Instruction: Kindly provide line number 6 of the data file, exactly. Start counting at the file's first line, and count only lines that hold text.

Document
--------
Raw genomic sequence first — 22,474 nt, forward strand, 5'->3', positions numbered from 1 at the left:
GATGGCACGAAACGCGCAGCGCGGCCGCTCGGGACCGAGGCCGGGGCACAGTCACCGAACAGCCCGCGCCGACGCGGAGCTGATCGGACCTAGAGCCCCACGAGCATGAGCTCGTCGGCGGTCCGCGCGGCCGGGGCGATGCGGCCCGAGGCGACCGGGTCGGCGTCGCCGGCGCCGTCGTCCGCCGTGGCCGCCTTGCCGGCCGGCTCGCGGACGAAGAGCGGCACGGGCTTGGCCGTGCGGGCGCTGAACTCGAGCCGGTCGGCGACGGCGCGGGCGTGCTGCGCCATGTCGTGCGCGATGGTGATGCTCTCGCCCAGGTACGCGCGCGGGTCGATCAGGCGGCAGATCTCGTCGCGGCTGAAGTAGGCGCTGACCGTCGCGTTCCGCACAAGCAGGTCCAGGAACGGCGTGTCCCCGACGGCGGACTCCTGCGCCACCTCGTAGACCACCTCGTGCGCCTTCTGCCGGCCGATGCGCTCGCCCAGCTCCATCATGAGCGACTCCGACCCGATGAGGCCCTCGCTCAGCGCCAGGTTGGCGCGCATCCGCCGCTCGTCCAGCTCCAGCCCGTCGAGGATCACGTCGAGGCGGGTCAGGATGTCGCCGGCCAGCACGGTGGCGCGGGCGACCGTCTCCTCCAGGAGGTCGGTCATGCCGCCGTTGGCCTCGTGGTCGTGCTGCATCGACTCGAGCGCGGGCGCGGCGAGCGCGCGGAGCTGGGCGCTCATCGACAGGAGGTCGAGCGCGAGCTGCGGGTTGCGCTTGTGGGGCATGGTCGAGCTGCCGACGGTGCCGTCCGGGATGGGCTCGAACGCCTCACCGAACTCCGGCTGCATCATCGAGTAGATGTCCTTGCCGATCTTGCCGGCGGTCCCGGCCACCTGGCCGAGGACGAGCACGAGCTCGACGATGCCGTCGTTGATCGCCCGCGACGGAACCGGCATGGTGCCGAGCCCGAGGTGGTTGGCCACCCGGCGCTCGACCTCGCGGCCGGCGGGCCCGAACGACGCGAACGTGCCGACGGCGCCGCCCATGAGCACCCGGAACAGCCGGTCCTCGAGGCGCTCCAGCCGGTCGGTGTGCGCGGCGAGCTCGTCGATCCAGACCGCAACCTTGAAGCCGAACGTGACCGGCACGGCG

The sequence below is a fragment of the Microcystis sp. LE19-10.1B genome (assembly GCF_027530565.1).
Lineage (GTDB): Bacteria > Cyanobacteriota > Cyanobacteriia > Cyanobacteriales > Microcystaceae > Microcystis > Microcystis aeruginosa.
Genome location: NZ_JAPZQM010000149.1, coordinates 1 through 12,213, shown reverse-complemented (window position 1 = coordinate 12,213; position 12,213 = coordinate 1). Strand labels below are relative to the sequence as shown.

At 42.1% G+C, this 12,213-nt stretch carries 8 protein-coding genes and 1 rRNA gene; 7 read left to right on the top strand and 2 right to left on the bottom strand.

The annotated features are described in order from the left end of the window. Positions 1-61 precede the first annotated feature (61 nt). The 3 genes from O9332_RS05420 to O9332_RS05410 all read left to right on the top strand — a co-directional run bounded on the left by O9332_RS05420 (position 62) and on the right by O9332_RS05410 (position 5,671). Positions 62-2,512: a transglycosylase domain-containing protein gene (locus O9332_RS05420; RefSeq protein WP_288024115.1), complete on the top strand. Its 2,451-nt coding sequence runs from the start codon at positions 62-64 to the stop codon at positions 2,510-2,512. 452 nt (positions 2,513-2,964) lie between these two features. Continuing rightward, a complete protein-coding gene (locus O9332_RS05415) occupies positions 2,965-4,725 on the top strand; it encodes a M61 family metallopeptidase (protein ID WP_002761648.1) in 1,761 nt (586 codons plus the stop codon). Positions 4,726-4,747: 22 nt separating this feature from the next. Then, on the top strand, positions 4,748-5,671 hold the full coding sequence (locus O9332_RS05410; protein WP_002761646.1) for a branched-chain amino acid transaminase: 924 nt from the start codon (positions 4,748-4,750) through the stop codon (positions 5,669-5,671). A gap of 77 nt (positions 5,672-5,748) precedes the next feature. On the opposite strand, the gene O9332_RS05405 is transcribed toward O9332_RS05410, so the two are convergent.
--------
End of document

At 42.1% G+C, this 12,213-nt stretch carries 8 protein-coding genes and 1 rRNA gene; 7 read left to right on the top strand and 2 right to left on the bottom strand.